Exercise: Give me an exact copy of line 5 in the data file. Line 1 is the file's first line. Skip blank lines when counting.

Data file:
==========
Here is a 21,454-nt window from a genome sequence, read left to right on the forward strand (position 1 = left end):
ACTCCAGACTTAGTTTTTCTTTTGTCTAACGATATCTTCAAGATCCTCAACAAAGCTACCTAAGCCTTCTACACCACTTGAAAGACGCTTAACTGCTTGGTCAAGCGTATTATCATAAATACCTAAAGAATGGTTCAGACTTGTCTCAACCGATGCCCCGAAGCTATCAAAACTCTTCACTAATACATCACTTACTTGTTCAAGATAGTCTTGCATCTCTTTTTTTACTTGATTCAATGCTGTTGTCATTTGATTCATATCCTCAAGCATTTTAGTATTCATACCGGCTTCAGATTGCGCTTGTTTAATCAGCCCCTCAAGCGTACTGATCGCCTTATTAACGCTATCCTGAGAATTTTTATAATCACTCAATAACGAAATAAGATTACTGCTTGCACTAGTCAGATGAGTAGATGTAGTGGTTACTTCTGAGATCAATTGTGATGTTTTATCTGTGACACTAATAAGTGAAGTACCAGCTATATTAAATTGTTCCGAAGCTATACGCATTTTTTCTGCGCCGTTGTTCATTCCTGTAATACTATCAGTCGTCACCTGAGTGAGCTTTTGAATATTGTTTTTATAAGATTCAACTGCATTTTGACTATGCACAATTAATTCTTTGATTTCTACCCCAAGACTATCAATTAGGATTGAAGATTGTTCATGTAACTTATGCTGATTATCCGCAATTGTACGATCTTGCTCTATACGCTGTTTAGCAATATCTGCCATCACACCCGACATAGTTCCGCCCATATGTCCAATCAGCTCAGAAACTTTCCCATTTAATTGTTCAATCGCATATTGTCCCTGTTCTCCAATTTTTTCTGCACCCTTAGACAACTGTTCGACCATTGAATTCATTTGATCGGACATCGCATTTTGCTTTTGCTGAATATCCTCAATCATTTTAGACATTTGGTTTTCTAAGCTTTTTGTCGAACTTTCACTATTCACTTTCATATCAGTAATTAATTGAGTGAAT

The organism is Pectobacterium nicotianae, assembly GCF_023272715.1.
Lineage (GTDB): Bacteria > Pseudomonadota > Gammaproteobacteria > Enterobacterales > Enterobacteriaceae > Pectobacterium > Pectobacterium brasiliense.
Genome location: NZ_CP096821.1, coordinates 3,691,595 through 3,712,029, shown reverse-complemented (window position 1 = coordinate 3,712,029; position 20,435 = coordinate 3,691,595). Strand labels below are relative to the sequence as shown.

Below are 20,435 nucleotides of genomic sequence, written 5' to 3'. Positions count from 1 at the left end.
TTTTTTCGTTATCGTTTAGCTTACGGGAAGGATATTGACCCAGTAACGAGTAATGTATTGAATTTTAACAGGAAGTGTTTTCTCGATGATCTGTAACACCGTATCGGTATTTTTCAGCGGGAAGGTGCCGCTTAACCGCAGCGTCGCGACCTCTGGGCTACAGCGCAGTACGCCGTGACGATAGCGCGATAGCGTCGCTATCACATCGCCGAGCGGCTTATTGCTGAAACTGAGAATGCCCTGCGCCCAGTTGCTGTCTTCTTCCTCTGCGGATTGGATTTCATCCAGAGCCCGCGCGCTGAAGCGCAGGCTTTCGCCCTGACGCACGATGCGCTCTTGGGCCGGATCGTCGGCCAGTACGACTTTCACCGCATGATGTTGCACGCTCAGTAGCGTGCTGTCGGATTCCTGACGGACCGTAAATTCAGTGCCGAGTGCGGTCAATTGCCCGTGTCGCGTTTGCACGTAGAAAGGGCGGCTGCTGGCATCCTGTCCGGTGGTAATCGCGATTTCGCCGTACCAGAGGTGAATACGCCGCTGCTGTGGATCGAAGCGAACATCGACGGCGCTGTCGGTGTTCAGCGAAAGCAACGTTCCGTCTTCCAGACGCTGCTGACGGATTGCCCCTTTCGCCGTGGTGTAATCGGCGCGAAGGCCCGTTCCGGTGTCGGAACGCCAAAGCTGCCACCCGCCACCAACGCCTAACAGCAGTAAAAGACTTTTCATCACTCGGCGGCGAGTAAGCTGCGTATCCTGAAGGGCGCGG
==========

Genome location: NZ_CP096821.1, coordinates 3,691,595 through 3,712,029, shown reverse-complemented (window position 1 = coordinate 3,712,029; position 20,435 = coordinate 3,691,595). Strand labels below are relative to the sequence as shown.